2. Pick a card with a reward program that matches your spending habits and needs.
  3. Do not take out cash advances on your credit card.

If you follow these rules, you can actually save money by using your credit card to make purchases.

Recommended Option: American Express SimplyCash Plus

SimplyCash Plus Business Credit Card from American Express



Compare

Annual Fee:


$0

 

Purchase APR:


14.49% – 21.49%, Variable

Amex’s SimplyCash Plus offers one of the best cash back programs available without an annual fee. You’ll get 1 percent back on generic purchases, 5 percent back on wireless telephone purchases and office supply stores in the U.S. But it’s the middle tier that’s most interesting. You can select a category of your choosing (airfare, hotel rooms, car rentals, gas stations, restaurants, advertising, shipping, or computer hardware) to get 3 percent back.

It also carries an introductory 0% APR for the first nine months, which can be helpful if you’re just starting out.

Recommended Option: Amazon Business Prime American Express Card

Amazon Business Prime American Express Card


Compare

Annual Fee:


$0

 

Purchase APR:


16.24% – 24.24%, Variable

This one’s a little more niche. But if you find yourself buying supplies and random pet-related doodads on Amazon frequently, you can get a lot of value out of the Amazon Business Prime American Express Card.

If you have a Prime membership, you’ll earn a whopping 5 percent back on purchases made at Amazon.com, Amazon Business, AWS, and Whole Foods Market — or an extra 90 days interest-free grace period for purchases made at those places. Even if you’re not a Prime member, you’ll get 3 percent or 60 days, respectively. You’ll need to spend around $6,000 to recoup the cost of a $119 Prime membership with points alone, but that’s without factoring in money saved through Prime’s programs (shipping, deals, etc).

Personal Loans

If you need more money than you can safely put on a credit card, or need longer to pay it off, you should consider getting a personal loan that can cover business expenses.

There are some disadvantages to taking this route, namely that you’re on the hook rather than your business, but if your credit is good, it’s not the worst option out there.

Recommended Option: Lending Club Personal Loans

lending club logo

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Lending Club is a good option for individuals who may not have the strongest credit, but have a good debt-to-income ratio. The borrowing range is fairly narrow at $1k to $40k, but when you’re just starting out, you don’t want to go too deeply into debt anyway. You’ll have three-to-five years to pay it off, which makes it fairly manageable.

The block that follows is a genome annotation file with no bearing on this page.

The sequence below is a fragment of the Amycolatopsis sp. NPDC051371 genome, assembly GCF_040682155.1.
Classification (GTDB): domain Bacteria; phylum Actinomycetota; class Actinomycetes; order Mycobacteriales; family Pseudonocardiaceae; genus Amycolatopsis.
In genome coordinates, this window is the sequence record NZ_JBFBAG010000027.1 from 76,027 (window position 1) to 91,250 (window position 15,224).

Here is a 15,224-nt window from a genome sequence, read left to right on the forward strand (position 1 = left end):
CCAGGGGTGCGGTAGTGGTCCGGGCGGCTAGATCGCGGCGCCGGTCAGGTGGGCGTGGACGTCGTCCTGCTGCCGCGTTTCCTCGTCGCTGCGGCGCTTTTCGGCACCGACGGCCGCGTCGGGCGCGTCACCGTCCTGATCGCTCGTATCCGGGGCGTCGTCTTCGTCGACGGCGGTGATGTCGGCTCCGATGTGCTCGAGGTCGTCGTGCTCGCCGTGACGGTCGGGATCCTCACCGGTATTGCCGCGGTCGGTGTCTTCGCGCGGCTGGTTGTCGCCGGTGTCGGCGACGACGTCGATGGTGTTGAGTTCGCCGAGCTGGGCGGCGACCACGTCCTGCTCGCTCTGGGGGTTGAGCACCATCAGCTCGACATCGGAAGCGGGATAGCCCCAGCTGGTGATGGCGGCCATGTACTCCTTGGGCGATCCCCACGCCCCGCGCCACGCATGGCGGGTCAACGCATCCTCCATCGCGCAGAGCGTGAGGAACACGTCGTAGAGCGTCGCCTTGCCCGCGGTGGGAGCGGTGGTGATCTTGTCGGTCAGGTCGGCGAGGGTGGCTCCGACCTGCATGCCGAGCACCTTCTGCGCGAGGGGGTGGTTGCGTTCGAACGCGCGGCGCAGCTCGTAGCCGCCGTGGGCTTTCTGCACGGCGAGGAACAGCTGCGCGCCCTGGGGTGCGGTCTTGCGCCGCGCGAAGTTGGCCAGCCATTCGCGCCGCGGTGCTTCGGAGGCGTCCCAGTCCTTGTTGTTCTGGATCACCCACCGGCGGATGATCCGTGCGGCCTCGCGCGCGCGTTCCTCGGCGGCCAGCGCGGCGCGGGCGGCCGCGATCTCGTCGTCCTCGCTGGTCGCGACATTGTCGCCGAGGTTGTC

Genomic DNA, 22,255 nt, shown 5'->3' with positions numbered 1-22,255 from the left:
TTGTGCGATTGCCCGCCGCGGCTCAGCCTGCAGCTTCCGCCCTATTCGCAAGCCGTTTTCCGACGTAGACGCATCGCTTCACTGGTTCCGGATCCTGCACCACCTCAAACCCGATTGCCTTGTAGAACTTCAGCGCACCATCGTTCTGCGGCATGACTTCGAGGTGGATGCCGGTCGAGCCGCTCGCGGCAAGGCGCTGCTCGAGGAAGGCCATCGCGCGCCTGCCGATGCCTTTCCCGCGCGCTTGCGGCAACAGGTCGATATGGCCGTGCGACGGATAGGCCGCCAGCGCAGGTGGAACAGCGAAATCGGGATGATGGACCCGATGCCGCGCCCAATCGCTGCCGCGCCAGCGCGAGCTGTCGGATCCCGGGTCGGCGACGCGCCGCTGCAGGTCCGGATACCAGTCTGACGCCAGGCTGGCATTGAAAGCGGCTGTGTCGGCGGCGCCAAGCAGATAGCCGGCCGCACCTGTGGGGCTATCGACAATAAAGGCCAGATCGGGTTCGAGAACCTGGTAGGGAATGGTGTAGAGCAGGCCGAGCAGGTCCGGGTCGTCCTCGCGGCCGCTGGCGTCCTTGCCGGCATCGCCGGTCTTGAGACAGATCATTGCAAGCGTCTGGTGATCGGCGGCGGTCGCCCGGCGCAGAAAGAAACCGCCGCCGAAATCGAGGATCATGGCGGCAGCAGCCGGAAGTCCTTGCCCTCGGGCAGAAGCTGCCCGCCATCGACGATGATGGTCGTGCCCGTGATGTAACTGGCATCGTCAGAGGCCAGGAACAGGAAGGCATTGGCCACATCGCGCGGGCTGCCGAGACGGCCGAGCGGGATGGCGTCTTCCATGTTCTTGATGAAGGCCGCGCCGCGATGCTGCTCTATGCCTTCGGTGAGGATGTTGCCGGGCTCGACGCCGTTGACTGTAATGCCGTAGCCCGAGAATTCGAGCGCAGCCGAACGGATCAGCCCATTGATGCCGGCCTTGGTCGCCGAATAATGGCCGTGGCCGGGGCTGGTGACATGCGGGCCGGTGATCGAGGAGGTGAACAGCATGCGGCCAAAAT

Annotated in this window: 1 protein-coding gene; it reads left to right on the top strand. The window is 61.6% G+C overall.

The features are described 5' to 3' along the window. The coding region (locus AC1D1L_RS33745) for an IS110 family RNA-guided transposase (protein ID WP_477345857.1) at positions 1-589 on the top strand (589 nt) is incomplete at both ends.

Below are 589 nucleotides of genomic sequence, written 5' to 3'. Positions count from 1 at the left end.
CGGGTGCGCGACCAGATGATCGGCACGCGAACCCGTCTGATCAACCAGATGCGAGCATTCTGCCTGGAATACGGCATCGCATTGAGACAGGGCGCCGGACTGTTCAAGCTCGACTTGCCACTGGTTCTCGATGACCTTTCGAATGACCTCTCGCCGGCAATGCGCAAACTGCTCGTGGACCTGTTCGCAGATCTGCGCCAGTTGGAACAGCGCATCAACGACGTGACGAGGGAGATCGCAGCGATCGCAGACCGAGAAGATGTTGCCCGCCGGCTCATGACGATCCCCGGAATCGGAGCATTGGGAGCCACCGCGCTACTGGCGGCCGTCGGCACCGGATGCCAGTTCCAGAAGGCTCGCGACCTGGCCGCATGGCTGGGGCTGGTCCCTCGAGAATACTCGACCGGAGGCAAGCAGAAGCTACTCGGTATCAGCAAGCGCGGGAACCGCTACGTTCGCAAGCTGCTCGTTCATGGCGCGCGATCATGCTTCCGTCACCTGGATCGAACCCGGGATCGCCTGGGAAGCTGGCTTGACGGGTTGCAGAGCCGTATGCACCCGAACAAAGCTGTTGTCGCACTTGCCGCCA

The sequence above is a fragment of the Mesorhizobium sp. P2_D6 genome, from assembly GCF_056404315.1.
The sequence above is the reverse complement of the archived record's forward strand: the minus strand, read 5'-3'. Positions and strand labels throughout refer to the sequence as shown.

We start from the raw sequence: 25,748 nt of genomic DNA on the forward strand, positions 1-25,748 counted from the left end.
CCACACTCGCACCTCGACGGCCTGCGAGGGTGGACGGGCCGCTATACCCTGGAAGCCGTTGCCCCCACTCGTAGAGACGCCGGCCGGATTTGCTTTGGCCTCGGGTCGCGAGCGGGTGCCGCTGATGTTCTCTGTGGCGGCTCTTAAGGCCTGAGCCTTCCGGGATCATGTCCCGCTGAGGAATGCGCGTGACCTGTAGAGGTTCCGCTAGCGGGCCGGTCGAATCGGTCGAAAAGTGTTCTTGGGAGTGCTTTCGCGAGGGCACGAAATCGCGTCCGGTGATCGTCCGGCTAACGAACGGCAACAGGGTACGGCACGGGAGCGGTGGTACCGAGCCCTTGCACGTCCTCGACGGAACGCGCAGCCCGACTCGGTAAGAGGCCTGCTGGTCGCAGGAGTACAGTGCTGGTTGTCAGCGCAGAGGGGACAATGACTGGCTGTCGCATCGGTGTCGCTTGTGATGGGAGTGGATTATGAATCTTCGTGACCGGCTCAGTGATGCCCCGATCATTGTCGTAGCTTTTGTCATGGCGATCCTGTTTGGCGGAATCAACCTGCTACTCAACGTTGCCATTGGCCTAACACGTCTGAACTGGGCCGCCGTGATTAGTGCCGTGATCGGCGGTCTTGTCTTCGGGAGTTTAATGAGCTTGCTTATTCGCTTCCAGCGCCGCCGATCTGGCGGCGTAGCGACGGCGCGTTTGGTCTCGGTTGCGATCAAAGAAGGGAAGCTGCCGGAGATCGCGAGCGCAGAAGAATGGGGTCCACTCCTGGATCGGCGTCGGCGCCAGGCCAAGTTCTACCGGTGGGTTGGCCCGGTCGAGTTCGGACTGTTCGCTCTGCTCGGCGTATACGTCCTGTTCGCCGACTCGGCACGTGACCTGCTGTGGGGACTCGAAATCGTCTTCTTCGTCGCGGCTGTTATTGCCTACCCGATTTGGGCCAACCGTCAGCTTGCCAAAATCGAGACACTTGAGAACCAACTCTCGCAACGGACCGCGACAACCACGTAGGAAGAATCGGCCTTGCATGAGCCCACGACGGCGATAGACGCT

Recommended Option: Lendio

Review

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If you’re just entering the alternative loan market for the first time, it can be pretty overwhelming. Lendio takes some of that burden off of you by allowing you to effectively apply to their whole network of lenders with one application.

Need more options? Check out our feature on startup loans.

Create Contracts

If you’ve just been watching your friends’ pets, you’ve probably had an informal agreement about the services you’d provide and the expectations of safety and liability involved. And that was probably enough.

When you’re dealing with strangers in a professional capacity, however, it’s smart to formalize these elements in a contract. This can save you a lot of headaches, if not legal troubles, down the road. You’ll want to include critical information about the pet (when and what they eat, how they are with strangers, pertinent medical history, etc.), what’s included in your services, and the client’s expectations for how their home will be treated under your care (if applicable). You’ll also want to include your fees and rates.

If you can, have a lawyer look it over to make sure it checks out legally.

Market Your Business

Getting the word out is always one of the most challenging parts of getting a business off the ground. The easiest place to start is through word of mouth. Are you already looking after the pets of a family or two? Let them know you’re looking to take on more clients, along with your friends, family, and social contacts.